So in the last emotionally traumatic issue of Unstoppable Wasp, Nadia had swung into a depressive episode and was experiencing severe suicidality. (Although those words weren’t on the page, the image of Priya’s foot over Nadia’s and her hand on Nadia’s arm are going to stick with me for a long, long time.) After escaping from her crystal lab, she asked for help and was carefully held by some of the people who loved her most.
Writer: Jeremy Whitley
Artist: Alti Firmansyan
Colorist: Espen Grundetjern
Cover Artist: Stacey Lee
That’s the kind of story that can leave a long pause in the room before someone goes “ooooooooookay then, so are we ready for cake?” But issue #6 picks up easily from the previous emotional devastation. (I mean, for the Agents of G.I.R.L., but also for me.) Nadia is going around and trying to apologize to her friends. I love that they don’t all immediately accept her apologies. She seriously hurt people, and making amends isn’t easy.
We also get to see Nadia in therapy, supported by Janet. It’s so fantastic to see therapy presented in a comic as a resource, a positive thing, and something that is helping someone do better in their life. There were a couple of lines that made me fussy—for example, “inflated ego, risky behavior, and uncontrollable-goal oriented behavior” are called symptoms of bipolar disorder.
They aren’t symptoms of bipolar disorder. They’re signs of a manic phase, which in and of itself is a sign that bipolar disorder isn’t being well controlled. This distinction matters. In uncontrolled diabetes, for example, symptoms include hypo- and hyperglycemia, injuries, coma, and death. But when diabetes is well controlled, those symptoms are minimized or eliminated. The goal of bipolar disorder treatment—usually a combination of therapy and medication—is to eliminate or minimize the swing of manic to depressive phases and help someone find stability in the typical. It’s important for these things to be as clear as possible, but I can understand why they need to get compressed to fit in the panels.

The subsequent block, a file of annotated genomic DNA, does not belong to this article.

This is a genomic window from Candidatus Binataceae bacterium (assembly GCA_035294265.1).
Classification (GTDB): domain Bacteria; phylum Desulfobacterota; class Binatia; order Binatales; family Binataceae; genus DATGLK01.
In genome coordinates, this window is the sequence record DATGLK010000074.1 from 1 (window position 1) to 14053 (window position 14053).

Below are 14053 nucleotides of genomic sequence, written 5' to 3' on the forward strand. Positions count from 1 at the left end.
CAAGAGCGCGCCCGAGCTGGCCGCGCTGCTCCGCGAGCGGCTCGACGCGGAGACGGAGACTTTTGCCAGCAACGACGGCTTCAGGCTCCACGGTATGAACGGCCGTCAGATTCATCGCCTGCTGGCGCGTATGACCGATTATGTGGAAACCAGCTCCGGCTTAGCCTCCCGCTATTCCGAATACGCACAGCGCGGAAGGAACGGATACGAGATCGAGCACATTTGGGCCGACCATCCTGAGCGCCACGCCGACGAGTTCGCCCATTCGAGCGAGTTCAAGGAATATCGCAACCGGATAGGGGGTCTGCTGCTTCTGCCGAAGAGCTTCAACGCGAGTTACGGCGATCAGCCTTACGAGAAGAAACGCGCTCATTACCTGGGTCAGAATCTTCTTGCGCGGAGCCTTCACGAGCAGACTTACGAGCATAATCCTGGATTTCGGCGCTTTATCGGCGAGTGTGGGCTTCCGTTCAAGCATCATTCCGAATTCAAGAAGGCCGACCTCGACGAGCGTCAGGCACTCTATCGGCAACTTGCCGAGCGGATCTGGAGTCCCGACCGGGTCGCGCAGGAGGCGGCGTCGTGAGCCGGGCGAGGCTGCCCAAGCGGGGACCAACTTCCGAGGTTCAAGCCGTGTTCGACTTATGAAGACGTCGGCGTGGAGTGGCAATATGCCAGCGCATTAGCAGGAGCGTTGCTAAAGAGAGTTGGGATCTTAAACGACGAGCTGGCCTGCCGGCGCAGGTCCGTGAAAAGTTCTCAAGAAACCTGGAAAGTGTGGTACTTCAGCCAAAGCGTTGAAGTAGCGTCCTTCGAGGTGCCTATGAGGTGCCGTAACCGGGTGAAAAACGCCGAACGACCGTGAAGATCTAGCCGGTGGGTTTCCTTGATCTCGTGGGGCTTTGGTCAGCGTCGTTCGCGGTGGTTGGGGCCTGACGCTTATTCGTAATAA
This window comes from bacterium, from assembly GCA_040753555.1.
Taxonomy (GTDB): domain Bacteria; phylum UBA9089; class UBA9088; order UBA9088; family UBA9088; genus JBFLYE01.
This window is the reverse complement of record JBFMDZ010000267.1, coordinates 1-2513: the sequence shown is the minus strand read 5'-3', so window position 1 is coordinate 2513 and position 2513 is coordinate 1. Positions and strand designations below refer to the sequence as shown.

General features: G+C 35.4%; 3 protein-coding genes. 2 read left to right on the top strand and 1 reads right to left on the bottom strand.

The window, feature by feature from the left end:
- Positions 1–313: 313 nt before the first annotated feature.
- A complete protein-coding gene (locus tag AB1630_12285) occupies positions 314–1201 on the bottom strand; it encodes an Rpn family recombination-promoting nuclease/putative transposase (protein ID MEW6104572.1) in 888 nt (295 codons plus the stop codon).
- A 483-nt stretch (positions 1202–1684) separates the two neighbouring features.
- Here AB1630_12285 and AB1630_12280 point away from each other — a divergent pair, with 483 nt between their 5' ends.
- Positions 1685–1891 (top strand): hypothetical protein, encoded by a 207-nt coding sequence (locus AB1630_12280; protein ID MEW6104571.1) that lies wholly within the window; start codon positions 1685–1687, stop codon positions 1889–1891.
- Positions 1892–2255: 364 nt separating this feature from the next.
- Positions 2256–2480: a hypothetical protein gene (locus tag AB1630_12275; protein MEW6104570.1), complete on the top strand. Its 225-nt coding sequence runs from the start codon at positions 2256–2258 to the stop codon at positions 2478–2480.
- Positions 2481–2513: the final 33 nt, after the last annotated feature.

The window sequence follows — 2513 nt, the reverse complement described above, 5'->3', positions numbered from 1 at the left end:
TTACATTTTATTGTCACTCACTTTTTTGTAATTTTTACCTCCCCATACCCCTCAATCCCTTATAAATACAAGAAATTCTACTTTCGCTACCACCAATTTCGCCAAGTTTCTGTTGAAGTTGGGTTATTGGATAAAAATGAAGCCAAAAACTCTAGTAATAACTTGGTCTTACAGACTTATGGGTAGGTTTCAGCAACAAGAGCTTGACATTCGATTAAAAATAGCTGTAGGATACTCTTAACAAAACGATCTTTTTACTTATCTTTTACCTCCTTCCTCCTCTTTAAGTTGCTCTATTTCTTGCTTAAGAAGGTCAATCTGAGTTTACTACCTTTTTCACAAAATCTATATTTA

Though I would have been here for an entire issue about being in therapy, especially in the year of Heroes in Graphically Showing Off My Ass Crisis, which stigmatizes mental health issues in a way that is damaging with every panel.
There’s a lot more going on in the issue that bears talking about. Priya, for example, has developed some kind of plant controlling powers after being left in the lab with experimental gas (back in issue #3). Shay is taking Ying to meet her mother (who doesn’t know that Shay is gay). These two things are equally terrifying.
I want to give a shout-out to Ying telling off Shay’s homophobic, self-absorbed, and generally terrible mother. You get a lot of crappy homophobic parents in literature in general, but this was the first time the experience felt similar to reactions in my personal sphere. Having Ying stand up for Shay (me) and tell off Shay’s mother was incredible and powerful. Also, Ying is right: Shay looks better in a suit.
This issue was definitely a bit of a breather and a regroup after the intensity of issue #5. That doesn’t mean it lets up, though; there’s plenty of meaty story here, and it’s exciting as hell. Plus, the teaser for issue #7 has Nadia taking on Bucky Barnes, the Winter Soldier, so you know something great is happening there.
One thing I want to comment on: the artist for this issue is not Gurihiru. The fill-in artist is great, and I would absolutely love to see more of their work, but having someone other than Gurihiru on the art was jarring, just because I’d gotten so used to their style.
Volume 2 is available for preorder, and Volume 1 is available online and in comic shops now. Marvel, I swear to God, if you cancel this series again I will find a way to anthropomorphize and spank your entire management team as a unified entity.